Agreed, that actually is a legitimate use (disabling the hiberfile helps in that case too). I just wish the volume resizing tool took care of that for you.

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BigBoobLover
I could do that....or I could install the 64 Bit disc instead of the 32 Bit disc....oh wait...I already did

You installed the 64-bit disc on a 32-bit processor? Or did you fail to comprehend what this entire thread is about?

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mrk
Not in my case, because I have disabled paging file.

When you disable the pagefile in Windows it's not completely disabled, Windows will still page to disk.

Anyway on Vista/7 Disabling the pagefile gains nothing, in fact apps that rely on paging will complain (Photoshop) and Windows will still page to disk anyway.

This thread should just be closed.

32bit is old news, 64bit is compatibel with virtually everything 32bit is and even netbooks now will run 64bit just fine. You don't need to have 4+ GB of RAM to make use of a 64bit OS and upgrading from a 32bit version to 64bit of your OS is usually free anyway. Just source the 64bit version of your OS and install with your 32bit product key.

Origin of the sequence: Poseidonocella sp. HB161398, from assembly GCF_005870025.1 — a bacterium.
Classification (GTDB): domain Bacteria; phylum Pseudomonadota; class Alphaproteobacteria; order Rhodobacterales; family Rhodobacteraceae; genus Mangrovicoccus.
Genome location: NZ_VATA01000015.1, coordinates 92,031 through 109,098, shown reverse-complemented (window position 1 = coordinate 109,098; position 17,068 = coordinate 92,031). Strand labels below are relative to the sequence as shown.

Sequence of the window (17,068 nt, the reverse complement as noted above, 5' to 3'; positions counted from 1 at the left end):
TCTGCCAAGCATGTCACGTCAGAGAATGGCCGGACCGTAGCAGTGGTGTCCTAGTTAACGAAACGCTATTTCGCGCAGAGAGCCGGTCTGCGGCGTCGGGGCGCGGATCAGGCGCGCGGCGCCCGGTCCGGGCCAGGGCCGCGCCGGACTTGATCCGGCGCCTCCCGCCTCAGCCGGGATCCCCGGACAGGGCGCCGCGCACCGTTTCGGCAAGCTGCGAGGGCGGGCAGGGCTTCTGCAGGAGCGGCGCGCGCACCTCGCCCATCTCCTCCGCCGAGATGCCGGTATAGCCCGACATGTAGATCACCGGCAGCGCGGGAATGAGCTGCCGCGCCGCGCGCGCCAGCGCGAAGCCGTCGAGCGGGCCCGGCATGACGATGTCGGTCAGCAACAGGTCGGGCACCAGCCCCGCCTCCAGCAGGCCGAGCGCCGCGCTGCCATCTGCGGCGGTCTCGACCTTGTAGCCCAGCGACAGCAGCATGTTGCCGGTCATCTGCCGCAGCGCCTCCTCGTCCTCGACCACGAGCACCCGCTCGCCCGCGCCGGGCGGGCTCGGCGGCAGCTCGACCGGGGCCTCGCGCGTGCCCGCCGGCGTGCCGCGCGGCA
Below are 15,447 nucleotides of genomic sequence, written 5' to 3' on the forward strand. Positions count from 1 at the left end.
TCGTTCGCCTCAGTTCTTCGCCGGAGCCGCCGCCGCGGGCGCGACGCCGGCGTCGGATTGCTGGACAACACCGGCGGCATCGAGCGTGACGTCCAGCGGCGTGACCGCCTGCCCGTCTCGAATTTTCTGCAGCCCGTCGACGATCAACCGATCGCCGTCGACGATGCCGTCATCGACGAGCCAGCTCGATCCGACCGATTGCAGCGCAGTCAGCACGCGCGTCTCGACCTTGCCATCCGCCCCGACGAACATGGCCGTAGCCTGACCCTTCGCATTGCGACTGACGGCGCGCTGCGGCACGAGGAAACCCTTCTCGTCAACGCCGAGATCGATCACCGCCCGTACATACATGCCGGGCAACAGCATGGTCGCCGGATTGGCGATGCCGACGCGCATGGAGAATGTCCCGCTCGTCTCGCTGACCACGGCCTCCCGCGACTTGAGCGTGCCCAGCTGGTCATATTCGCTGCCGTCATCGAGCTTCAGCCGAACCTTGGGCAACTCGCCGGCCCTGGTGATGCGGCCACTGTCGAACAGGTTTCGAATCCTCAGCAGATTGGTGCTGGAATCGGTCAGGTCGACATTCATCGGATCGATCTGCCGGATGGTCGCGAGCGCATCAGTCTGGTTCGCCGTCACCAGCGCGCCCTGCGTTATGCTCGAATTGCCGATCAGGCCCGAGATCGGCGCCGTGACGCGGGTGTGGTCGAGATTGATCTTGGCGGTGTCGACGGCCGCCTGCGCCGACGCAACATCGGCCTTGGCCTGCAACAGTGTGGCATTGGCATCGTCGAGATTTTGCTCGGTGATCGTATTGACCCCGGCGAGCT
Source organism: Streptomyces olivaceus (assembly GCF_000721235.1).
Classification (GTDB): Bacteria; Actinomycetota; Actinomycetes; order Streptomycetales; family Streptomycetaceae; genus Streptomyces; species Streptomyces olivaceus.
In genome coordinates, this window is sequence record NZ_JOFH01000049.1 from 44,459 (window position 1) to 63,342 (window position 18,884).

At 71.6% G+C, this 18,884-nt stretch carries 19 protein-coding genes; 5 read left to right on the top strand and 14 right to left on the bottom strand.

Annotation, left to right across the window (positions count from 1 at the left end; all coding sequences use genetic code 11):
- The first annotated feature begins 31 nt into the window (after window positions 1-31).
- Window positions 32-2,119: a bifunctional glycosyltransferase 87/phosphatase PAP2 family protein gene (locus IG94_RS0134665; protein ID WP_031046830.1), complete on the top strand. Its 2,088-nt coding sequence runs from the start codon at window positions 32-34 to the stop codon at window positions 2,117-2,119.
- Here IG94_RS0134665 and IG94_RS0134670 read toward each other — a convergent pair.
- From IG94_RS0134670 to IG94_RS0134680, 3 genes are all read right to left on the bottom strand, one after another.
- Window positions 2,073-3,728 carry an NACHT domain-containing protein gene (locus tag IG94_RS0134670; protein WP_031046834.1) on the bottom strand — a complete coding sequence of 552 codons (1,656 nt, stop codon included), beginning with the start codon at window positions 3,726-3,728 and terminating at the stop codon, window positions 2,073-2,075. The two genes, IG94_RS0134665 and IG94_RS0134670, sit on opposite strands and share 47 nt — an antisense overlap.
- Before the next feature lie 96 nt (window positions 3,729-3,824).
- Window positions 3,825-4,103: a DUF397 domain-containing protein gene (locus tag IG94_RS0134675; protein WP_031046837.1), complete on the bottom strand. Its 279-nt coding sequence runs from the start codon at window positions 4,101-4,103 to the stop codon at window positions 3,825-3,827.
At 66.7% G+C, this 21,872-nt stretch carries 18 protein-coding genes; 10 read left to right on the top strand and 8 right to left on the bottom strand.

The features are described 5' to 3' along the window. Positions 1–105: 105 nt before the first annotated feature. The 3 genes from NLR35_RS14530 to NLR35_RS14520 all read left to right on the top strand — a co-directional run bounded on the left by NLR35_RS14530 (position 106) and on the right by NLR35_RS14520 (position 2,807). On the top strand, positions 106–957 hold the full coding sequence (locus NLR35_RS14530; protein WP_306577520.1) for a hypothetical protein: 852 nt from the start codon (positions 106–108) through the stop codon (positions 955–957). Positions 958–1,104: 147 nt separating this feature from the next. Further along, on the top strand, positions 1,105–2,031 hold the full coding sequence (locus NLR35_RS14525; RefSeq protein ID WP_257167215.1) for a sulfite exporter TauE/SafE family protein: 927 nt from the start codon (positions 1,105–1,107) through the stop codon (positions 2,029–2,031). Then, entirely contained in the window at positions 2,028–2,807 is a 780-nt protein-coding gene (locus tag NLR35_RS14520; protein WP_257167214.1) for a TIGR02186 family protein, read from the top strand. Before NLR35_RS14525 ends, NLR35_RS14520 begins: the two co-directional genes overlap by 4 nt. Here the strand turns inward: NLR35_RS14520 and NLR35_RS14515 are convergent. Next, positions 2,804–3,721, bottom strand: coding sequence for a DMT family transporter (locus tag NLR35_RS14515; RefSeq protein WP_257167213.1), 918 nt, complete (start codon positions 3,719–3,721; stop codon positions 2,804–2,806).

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Brandon Live
When you disable the pagefile in Windows it's not completely disabled, Windows will still page to disk.

No it will not. Where did this myth come from?

Anyway on Vista/7 Disabling the pagefile gains nothing, in fact apps that rely on paging will complain (Photoshop) and Windows will still page to disk anyway.

No they will not. Apps might complain about not being able to map enough address space / allocate enough memory, but they will not do any paging if there's no pagefile to page to.

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BigBoobLover
Only if you hack Windows to allow >4GB addressing via PAE and have hardware that supports remapping of device addresses and supports >4GB of addressing. Finding such hardware is rare.

And even if you do find it, you may still have devices which don't play well with this configuration, so your machine may be unstable.

Not to mention that hacking your kernel / HAL to allow it to even happen... which itself can destabilze your system, cause updates to fail, require re-patching it when updates are made, etc.

Just overall a really terrible idea. If you want to use 4GB or more of RAM, get a 64-bit computer (with a >4GB enabled chipset and 64-bit OS).